HealthMental Health The Late-Night Diary Of An Anxiety-Ridden Insomniac

The Late-Night Diary Of An Anxiety-Ridden Insomniac

I have PTSD, an anxiety disorder formed by persisting traumatic events. I wrote this, with difficulty, for others dealing with mental illness.

Trigger Warning: This article consists details about Post Traumatic Stress Disorder, which may be triggering for some readers.

I should tell you that this article is not merely a piece of writing that I thought of putting out on the internet; this write-up is me, trying desperately to claw out of the infinite spiral that I am falling into. This is a cry for help.

In case you are not one of the few people who know ― I have Post Traumatic Stress Disorder (PTSD). PTSD is an anxiety disorder formed by persisting traumatic events. The beautiful thing about a mental illness is that it is not a literal, grey cloud over my head (though I could really use that in this outrageous Indian summer) but effectively it may seem almost invisible through a third-person point of view. My PTSD is more than just me repeating “Sorry. I have bad anxiety.” to everyone I know, going to therapy or writing to spread awareness about mental health.

My mental illness really is ― not getting out of the house for fifteen days in a row, crying in the middle of a crowded street when I am triggered, sleeping for 13 hours straight or barely at all, and skipping meal after meal and over-thinking every response, sound and situation.

Now before you start picturing me in a dark house, with eyeliner-streaked-tears streaming down my cheeks and Radiohead’s Creep playing in the background, let me stop you ― mental illness is not black and white like that. I am a person who attends regular therapy sessions and is on daily medication. More days than not I am a productive, creative woman constantly engaging in art, making travel plans and dancing around the living room while I drink my tea.

Also Read: Trust Me, Therapy Helps: Notes From A Recent Believer

“Well then what do you mean ― are you okay, are you not?” you may ask, my imaginary second-half of the conversation. I think Sabrina Benaim explained it quite perfectly in her poem, Explaining My Depression To My Mother, when she wrote ― “My depression is a shapeshifter. One day it’s as small as a firefly in the palm of a bear; the next it’s a bear.”

I am on a medication called Lorazepam, which is a mood-stabilizer. Now I think you would relate when I say that as soon as I was prescribed this medicine I thought, “Finally my anxiety and depression will be gone! WOOHOO!” But that, apparently, is a completely unrealistic expectation, like thinking a shot of insulin will eradicate diabetes from your system. After a lot of my questioning, my psychiatrist went on to explain that the job of the medication is not to vanish all of my “undesirable” moods, but to lengthen the time in between my mood-swings. Which is a helpful short-term solution while I work on the long-term solutions in therapy. So here I am after three weeks of “I’m doing great!” to “I am falling into this familiar rut of overwhelming nothingness.” And it is so, so, so difficult.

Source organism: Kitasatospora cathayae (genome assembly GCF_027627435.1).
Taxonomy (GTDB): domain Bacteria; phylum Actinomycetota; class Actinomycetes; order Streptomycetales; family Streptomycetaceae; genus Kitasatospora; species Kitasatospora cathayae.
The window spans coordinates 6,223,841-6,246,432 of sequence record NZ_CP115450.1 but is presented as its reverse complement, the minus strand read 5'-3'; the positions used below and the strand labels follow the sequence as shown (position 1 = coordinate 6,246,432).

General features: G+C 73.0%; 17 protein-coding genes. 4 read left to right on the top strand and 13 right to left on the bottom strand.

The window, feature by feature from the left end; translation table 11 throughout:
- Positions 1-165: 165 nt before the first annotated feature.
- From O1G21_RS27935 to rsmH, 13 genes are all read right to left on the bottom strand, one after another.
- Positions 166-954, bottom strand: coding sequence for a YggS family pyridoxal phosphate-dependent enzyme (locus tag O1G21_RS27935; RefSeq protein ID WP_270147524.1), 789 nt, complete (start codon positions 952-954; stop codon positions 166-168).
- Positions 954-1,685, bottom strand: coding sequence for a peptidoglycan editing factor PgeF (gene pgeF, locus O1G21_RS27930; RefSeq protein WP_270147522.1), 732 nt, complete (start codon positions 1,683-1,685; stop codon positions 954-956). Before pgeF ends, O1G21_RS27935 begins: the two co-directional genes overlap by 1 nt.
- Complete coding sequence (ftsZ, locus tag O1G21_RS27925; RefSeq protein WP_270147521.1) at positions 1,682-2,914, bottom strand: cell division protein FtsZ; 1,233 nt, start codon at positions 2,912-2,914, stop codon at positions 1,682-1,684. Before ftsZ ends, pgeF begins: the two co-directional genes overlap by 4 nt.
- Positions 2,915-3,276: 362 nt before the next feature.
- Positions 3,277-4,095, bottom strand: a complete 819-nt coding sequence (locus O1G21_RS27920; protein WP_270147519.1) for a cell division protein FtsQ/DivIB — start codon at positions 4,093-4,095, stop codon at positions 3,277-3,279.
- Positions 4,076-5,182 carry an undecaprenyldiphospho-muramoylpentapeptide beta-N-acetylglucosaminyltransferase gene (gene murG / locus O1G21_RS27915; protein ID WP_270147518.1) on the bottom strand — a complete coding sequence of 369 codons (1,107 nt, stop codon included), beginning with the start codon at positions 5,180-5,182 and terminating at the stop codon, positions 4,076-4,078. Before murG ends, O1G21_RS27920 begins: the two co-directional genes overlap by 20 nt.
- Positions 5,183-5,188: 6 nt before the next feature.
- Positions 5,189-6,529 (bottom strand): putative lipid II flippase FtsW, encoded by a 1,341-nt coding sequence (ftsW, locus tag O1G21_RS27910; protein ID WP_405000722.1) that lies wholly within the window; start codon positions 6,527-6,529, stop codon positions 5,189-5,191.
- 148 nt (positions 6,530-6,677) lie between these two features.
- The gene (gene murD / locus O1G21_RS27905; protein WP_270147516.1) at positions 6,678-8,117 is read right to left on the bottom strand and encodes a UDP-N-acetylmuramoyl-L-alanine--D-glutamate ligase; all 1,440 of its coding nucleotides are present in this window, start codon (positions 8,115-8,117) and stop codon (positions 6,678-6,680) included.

I have been trying to write just anything for more than a month now and every time I switch on my laptop to write, I fall short of breath while my hands form fists and hover on the keyboard. So here I am struggling through it to do what I love the most ― Create! Even if that means getting real and writing about how miserable my mental illness is making me in the moment. Even if that means trying to unsee my roommate, Anxiety, sitting next to me and repeating “Look at me! look at me! look at me!” while I try to jot down my thoughts at 2am.

This piece or writing may seem like it is for the rigidly ignorant lot or the curious, compassionate ones who want to read more about mental health to become more informed and aware; and it might as well serve to provide awareness but this one, is for the ones suffering from anxiety, depression or any other mental illness that affects every day of their lives. After all, I have found the most comfort from reading another’s perspective on their own struggles and knowing for sure that I am not alone in this, because it often feels like it.

Also Read: The Answer Is In The Attempt: Living With Mental Illness

If you are someone who suffers from a mental illness ― I do not know your exact feelings, thoughts and what you are going through but I assure you that they are valid and you have every right to feel compulsive, anxious, paranoid, numb or whatever it is that you are feeling. I know it is hard to explain when people ask you “What’s wrong?”. It is hard to get out of bed or to fake smiles when you feel like collapsing. I understand there are days you let the messages pile up, brush your teeth at 7pm, cry in the shower or don’t shower at all. Please know that every little thing you manage to do is victory, even the half a glass of water that you drank today. It does feel like the end of the world right now but the beautiful truth is that, it is not the end. You will get through this like I will get through this, I promise you. Make yourself another cup of coffee, light a couple, scented candles or maybe listen to that song you once loved so much! Make sure to give yourself all the love on your way to better days, dear reader. I will meet you at the end of this tunnel!

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